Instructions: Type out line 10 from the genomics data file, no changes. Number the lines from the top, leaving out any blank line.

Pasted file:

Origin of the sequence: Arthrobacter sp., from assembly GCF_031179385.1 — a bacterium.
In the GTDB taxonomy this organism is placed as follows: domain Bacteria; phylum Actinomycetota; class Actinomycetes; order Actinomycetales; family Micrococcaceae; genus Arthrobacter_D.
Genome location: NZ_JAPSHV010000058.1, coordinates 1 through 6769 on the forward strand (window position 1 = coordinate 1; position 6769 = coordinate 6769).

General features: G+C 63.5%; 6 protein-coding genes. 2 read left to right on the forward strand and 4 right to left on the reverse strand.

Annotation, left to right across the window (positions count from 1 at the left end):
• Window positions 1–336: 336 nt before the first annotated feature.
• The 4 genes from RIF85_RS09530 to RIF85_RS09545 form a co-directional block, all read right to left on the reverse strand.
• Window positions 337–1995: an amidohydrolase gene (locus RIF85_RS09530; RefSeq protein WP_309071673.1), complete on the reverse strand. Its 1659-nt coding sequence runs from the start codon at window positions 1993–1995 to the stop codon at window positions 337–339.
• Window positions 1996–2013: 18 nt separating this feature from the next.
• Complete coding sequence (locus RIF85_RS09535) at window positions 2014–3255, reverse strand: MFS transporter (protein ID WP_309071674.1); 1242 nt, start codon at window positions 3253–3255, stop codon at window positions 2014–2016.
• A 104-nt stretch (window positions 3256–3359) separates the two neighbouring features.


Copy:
• Complete coding sequence (locus RIF85_RS09535) at window positions 2014–3255, reverse strand: MFS transporter (protein ID WP_309071674.1); 1242 nt, start codon at window positions 3253–3255, stop codon at window positions 2014–2016.